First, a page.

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Trench fever
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Trench fever

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Contributors: Edith Lederman MD, Noah Craft MD, PhD
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Synopsis

Trench fever, both war-related and urban, is caused by Bartonella quintana, which is transmitted by the human body louse (Pediculus humanus). This disease was first described during World War I. Although reported worldwide, it has reemerged in urban settings in Europe and the United States.

Trench fever may be extremely prevalent; researchers in Marseilles were able to culture B. quintana from the blood of 14% of homeless people presenting to their university hospital emergency department. Common symptoms include headaches, anterior tibial pain, retro-orbital pain, myalgias, arthralgias, hepatosplenomegaly, truncal rash (80%-90% of patients), and fever, which cycles approximately every 5 days.

This disease is usually mild and self-limited; however, endocarditis may develop, especially in those who abuse alcohol and/or are homeless. Individuals may harbor the organism at a low level for many years, acting as a reservoir for new infections.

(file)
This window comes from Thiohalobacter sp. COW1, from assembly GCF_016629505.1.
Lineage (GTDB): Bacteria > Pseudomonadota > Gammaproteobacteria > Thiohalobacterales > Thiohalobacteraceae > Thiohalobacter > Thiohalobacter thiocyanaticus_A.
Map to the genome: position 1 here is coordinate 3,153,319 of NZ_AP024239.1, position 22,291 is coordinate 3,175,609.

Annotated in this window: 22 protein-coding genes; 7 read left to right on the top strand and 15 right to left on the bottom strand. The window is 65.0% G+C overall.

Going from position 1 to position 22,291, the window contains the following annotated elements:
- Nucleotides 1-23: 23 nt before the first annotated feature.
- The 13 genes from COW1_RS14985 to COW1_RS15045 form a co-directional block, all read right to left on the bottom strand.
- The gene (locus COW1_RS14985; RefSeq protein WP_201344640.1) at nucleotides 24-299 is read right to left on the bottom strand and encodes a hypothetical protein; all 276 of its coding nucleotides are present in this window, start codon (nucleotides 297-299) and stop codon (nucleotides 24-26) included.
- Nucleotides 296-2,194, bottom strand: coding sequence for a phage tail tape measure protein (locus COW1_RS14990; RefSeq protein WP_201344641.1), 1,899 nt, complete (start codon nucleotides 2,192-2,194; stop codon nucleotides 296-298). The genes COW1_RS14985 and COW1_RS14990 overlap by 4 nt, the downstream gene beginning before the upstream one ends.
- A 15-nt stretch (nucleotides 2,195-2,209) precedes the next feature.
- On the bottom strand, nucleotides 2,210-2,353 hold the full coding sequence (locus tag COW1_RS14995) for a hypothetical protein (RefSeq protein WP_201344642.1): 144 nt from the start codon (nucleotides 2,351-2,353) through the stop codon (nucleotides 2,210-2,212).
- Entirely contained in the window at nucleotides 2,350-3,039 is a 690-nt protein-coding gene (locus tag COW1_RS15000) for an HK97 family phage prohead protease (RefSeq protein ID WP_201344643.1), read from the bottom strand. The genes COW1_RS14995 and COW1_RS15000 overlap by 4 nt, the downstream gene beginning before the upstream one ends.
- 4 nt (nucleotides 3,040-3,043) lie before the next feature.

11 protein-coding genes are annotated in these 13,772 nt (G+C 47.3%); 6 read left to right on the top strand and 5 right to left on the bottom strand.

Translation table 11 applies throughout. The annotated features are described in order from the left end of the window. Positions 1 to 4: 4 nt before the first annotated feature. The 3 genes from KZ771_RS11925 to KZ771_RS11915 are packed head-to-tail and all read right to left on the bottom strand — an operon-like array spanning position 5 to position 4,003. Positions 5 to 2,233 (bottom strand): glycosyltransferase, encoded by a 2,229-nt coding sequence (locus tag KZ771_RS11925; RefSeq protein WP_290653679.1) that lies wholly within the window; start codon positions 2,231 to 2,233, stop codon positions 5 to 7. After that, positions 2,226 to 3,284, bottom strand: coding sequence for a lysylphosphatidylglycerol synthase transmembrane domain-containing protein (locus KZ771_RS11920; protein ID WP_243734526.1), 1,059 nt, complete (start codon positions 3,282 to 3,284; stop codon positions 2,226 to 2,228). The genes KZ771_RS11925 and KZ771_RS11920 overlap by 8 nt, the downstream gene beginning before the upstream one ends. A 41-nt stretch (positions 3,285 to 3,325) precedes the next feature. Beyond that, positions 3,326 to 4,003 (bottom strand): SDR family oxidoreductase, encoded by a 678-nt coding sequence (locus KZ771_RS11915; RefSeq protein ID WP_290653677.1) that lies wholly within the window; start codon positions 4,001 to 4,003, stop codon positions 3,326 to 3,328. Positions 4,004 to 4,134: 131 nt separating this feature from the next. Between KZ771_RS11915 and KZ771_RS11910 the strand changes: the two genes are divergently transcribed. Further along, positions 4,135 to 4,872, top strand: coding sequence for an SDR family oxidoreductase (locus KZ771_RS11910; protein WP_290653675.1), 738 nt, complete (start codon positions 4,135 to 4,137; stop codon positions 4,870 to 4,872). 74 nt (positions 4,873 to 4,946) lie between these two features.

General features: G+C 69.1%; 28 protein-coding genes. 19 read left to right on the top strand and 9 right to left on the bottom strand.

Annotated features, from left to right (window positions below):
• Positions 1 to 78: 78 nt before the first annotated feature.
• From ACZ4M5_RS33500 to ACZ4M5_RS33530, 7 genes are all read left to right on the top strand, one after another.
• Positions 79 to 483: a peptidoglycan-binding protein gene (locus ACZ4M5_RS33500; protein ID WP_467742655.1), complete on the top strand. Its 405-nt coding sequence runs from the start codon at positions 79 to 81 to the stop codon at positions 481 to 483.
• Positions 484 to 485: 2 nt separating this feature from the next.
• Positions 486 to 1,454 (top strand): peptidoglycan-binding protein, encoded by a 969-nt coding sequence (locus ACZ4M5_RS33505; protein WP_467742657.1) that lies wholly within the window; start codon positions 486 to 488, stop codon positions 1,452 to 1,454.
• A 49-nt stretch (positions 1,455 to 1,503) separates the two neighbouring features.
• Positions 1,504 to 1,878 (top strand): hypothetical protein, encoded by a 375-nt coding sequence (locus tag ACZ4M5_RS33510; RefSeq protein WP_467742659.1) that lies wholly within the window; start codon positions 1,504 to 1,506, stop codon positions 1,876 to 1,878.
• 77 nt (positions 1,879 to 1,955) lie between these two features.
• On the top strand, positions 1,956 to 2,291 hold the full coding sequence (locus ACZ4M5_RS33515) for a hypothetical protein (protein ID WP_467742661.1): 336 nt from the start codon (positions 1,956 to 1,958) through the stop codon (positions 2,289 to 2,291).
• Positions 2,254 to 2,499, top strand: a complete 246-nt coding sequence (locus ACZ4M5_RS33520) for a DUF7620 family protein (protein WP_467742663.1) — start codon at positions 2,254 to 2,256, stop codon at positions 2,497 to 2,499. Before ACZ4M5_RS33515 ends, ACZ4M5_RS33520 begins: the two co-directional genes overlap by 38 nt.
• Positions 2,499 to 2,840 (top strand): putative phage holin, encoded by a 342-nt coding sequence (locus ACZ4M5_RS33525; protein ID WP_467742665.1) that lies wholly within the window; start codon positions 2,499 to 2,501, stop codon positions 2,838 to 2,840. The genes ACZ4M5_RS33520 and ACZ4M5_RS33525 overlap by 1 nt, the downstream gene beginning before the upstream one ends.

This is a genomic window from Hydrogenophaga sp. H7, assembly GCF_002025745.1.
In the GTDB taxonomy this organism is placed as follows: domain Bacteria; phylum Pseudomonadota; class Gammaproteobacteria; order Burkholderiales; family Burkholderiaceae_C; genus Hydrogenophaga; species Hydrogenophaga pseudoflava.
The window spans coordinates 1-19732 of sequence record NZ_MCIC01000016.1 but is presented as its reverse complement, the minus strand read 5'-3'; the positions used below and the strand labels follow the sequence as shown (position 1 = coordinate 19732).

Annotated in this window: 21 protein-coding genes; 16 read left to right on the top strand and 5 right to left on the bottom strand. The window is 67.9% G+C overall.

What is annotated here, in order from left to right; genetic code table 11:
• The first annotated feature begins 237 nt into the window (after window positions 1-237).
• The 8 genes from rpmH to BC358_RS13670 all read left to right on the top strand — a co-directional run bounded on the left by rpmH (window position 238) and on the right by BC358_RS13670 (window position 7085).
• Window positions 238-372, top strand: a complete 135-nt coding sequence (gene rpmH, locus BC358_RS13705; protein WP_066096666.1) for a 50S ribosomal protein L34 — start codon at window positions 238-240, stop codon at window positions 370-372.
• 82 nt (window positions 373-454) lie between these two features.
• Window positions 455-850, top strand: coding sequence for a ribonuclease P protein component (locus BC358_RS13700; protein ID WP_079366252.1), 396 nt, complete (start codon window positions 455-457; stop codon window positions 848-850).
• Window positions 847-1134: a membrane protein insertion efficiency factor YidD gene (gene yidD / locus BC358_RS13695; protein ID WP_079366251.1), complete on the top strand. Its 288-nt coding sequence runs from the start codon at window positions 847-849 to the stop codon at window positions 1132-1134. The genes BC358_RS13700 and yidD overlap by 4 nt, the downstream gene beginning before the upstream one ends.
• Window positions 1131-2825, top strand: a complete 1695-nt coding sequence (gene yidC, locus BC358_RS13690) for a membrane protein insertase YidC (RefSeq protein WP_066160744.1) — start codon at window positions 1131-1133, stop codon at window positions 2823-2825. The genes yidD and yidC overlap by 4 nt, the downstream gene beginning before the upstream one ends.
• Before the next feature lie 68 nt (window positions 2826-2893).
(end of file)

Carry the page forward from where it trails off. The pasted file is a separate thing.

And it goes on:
Individuals living in crowded, unhygienic conditions (eg, prisons, refugee camps, homeless shelters) are at the highest risk for trench fever. Epidemic typhus occurs in the same at-risk populations and is carried by the same vector; cases of outbreaks of both diseases occurring simultaneously have been reported.

Individuals with human immunodeficiency virus (HIV) infection develop a more chronic presentation with weight loss and progressively higher fevers.

Codes

ICD10CM:
A79.0 – Trench fever

SNOMEDCT:
82214002 – Trench fever

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Last Updated: 10/11/2017
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Trench fever
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Trench fever : Fever, Headache, Hepatosplenomegaly, Truncal rash, Retroorbital pain, Arthralgia, Myalgia
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